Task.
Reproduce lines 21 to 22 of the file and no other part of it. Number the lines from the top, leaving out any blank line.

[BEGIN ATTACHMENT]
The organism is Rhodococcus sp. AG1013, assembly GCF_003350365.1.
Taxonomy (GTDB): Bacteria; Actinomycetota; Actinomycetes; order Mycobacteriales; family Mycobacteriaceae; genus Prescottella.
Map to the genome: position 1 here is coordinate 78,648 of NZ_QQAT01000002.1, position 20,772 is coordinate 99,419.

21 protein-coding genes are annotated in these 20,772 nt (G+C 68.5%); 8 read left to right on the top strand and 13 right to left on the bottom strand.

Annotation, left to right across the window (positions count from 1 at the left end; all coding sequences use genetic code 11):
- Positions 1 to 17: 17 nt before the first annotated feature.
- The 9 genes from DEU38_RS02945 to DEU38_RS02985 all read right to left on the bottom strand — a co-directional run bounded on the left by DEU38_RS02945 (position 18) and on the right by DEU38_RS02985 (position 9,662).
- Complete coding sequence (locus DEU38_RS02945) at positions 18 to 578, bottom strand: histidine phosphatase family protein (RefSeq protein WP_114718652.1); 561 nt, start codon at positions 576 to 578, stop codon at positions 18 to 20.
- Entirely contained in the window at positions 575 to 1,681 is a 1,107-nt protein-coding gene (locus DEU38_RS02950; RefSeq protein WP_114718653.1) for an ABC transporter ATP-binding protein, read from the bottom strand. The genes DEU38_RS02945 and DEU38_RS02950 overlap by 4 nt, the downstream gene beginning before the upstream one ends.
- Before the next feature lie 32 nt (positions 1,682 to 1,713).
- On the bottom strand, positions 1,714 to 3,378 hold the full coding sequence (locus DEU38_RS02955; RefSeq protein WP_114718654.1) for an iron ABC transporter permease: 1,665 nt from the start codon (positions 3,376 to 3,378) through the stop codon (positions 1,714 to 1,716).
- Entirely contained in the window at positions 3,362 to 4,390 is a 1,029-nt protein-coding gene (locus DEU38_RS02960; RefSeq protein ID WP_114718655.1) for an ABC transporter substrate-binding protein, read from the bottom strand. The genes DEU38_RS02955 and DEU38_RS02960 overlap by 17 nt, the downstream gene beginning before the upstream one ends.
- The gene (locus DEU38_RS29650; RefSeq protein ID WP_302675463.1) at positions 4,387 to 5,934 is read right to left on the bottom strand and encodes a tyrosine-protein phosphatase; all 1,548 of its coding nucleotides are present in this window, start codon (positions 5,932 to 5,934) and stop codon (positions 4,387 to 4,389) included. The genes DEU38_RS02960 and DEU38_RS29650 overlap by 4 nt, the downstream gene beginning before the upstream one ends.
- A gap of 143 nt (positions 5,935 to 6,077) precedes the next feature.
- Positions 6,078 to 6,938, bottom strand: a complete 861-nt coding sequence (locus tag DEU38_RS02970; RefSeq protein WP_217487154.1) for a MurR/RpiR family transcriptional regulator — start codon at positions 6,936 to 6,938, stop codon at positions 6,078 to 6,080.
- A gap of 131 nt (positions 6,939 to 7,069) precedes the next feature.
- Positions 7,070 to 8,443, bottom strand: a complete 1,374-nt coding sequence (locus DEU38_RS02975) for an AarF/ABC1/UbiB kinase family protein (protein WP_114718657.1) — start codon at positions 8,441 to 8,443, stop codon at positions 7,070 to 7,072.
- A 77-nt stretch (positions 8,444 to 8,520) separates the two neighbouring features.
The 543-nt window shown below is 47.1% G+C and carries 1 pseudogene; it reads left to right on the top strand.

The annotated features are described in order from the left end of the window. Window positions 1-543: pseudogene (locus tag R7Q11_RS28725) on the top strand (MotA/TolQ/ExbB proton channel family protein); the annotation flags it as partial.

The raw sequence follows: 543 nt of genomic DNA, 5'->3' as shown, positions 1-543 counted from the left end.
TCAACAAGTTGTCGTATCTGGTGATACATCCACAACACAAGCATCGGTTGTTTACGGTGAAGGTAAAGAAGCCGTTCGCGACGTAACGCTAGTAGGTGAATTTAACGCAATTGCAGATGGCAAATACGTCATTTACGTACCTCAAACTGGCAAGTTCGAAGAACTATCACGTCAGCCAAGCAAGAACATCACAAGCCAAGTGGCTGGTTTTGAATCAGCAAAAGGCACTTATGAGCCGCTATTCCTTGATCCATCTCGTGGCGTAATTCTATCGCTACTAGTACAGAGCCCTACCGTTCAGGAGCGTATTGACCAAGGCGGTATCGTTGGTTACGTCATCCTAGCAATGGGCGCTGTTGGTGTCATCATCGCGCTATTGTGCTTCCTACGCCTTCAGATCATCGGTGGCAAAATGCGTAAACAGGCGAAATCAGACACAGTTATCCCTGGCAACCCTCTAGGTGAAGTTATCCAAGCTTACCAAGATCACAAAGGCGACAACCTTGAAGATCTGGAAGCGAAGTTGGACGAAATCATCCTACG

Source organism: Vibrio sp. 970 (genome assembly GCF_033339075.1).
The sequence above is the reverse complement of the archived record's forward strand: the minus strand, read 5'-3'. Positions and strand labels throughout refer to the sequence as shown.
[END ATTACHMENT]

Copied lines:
The raw sequence follows: 543 nt of genomic DNA, 5'->3' as shown, positions 1-543 counted from the left end.
TCAACAAGTTGTCGTATCTGGTGATACATCCACAACACAAGCATCGGTTGTTTACGGTGAAGGTAAAGAAGCCGTTCGCGACGTAACGCTAGTAGGTGAATTTAACGCAATTGCAGATGGCAAATACGTCATTTACGTACCTCAAACTGGCAAGTTCGAAGAACTATCACGTCAGCCAAGCAAGAACATCACAAGCCAAGTGGCTGGTTTTGAATCAGCAAAAGGCACTTATGAGCCGCTATTCCTTGATCCATCTCGTGGCGTAATTCTATCGCTACTAGTACAGAGCCCTACCGTTCAGGAGCGTATTGACCAAGGCGGTATCGTTGGTTACGTCATCCTAGCAATGGGCGCTGTTGGTGTCATCATCGCGCTATTGTGCTTCCTACGCCTTCAGATCATCGGTGGCAAAATGCGTAAACAGGCGAAATCAGACACAGTTATCCCTGGCAACCCTCTAGGTGAAGTTATCCAAGCTTACCAAGATCACAAAGGCGACAACCTTGAAGATCTGGAAGCGAAGTTGGACGAAATCATCCTACG